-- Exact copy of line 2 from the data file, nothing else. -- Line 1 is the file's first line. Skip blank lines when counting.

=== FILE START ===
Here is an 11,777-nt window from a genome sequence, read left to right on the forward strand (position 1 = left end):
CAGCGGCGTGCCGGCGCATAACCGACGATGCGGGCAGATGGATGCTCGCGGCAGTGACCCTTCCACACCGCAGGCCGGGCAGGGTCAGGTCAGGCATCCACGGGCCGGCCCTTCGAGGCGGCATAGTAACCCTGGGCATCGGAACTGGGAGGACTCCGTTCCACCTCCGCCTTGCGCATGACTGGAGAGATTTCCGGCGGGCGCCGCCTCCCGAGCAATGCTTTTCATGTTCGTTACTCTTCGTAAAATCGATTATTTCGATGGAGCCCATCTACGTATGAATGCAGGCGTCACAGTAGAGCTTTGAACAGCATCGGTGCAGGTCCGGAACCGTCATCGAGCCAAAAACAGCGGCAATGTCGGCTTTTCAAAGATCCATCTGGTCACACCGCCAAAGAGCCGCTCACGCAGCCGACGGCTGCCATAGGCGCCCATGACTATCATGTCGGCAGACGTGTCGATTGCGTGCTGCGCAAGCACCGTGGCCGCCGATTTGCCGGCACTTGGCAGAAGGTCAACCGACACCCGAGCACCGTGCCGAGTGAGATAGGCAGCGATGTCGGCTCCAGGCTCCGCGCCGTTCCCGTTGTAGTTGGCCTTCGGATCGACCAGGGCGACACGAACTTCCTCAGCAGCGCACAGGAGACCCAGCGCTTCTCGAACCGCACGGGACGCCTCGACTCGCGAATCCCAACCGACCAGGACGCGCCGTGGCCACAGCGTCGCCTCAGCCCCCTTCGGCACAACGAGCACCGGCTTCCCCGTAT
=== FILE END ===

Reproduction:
CAGCGGCGTGCCGGCGCATAACCGACGATGCGGGCAGATGGATGCTCGCGGCAGTGACCCTTCCACACCGCAGGCCGGGCAGGGTCAGGTCAGGCATCCACGGGCCGGCCCTTCGAGGCGGCATAGTAACCCTGGGCATCGGAACTGGGAGGACTCCGTTCCACCTCCGCCTTGCGCATGACTGGAGAGATTTCCGGCGGGCGCCGCCTCCCGAGCAATGCTTTTCATGTTCGTTACTCTTCGTAAAATCGATTATTTCGATGGAGCCCATCTACGTATGAATGCAGGCGTCACAGTAGAGCTTTGAACAGCATCGGTGCAGGTCCGGAACCGTCATCGAGCCAAAAACAGCGGCAATGTCGGCTTTTCAAAGATCCATCTGGTCACACCGCCAAAGAGCCGCTCACGCAGCCGACGGCTGCCATAGGCGCCCATGACTATCATGTCGGCAGACGTGTCGATTGCGTGCTGCGCAAGCACCGTGGCCGCCGATTTGCCGGCACTTGGCAGAAGGTCAACCGACACCCGAGCACCGTGCCGAGTGAGATAGGCAGCGATGTCGGCTCCAGGCTCCGCGCCGTTCCCGTTGTAGTTGGCCTTCGGATCGACCAGGGCGACACGAACTTCCTCAGCAGCGCACAGGAGACCCAGCGCTTCTCGAACCGCACGGGACGCCTCGACTCGCGAATCCCAACCGACCAGGACGCGCCGTGGCCACAGCGTCGCCTCAGCCCCCTTCGGCACAACGAGCACCGGCTTCCCCGTAT